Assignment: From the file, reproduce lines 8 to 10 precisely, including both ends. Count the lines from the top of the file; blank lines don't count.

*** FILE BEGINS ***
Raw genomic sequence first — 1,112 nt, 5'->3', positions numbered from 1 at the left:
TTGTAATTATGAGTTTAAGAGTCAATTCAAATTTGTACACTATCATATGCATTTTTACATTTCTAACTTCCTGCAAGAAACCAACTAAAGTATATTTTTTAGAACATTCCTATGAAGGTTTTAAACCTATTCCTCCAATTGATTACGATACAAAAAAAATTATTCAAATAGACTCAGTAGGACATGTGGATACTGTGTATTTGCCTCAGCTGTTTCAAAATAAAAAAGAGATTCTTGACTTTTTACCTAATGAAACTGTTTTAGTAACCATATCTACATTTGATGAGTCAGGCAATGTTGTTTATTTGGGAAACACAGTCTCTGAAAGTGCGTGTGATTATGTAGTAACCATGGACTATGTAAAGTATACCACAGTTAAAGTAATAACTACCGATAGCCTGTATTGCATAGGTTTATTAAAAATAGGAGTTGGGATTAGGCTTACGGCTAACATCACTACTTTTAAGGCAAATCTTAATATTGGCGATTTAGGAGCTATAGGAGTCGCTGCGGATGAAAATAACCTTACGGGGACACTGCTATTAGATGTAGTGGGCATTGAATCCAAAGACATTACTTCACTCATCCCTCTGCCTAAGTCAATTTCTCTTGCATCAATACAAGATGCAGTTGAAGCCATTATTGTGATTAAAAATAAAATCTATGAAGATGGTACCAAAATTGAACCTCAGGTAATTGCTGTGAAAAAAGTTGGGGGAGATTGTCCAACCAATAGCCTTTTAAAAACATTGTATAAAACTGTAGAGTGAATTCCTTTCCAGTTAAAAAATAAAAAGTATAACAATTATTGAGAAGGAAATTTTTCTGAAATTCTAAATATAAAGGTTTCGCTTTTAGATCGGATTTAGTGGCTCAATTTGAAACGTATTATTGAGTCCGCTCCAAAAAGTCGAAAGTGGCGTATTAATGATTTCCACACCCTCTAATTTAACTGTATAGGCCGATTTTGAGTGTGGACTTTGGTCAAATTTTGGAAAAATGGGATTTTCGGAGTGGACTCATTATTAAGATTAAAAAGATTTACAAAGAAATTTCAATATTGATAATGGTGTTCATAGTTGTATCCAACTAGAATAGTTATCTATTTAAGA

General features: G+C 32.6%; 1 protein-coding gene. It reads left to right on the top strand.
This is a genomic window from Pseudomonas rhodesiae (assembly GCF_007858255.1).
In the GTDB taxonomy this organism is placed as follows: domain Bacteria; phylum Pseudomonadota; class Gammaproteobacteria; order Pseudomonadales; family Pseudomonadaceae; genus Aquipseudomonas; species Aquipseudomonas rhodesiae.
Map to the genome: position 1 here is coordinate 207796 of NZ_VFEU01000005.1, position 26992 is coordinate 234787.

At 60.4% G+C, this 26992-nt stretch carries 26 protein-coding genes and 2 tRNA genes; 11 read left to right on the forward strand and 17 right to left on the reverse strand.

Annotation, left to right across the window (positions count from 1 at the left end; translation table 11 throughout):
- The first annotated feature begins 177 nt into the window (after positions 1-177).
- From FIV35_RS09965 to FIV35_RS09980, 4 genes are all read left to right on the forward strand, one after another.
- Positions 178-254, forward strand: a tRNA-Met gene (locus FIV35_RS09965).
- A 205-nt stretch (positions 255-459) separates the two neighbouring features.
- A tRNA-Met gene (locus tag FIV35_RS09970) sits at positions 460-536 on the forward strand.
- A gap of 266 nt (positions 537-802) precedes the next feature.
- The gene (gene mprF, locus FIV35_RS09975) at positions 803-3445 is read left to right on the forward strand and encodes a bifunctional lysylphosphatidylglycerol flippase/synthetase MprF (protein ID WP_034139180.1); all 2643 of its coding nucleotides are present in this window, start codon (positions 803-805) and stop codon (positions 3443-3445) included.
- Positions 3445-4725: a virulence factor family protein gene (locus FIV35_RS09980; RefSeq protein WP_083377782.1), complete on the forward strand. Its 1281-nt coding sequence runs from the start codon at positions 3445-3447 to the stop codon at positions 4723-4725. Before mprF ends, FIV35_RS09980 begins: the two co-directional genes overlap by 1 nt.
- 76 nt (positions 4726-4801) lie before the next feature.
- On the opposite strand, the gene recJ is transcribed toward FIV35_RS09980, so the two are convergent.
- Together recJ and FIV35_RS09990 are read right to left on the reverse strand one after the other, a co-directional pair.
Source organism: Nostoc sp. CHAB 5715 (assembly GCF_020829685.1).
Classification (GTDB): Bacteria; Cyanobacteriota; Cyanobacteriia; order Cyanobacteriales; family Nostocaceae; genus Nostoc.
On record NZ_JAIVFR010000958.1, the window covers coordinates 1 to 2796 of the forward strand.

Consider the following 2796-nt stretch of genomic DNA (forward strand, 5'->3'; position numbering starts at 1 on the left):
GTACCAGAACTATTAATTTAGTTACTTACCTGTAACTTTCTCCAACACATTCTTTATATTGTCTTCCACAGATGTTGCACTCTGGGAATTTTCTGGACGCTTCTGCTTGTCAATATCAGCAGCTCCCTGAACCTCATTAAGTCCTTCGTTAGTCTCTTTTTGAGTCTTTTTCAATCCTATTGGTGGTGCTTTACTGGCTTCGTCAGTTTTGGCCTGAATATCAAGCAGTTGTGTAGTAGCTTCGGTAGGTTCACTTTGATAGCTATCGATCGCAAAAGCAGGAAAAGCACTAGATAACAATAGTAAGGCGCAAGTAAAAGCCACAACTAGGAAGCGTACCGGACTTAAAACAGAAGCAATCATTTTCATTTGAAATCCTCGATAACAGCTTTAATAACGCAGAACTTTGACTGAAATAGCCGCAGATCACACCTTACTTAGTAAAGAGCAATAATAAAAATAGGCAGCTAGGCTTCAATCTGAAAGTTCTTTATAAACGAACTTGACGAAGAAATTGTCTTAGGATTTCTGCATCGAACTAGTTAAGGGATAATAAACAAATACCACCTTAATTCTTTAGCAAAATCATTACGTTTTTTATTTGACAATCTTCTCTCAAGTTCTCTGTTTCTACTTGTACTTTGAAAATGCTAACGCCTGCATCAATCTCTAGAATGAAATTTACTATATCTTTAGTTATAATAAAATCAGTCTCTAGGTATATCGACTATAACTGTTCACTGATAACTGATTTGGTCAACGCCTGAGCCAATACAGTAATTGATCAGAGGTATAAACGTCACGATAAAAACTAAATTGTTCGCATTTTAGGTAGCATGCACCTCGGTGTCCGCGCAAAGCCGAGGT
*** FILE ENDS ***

Annotation, left to right across the window (positions count from 1 at the left end; translation table 11 throughout):
- The first annotated feature begins 177 nt into the window (after positions 1-177).
- From FIV35_RS09965 to FIV35_RS09980, 4 genes are all read left to right on the forward strand, one after another.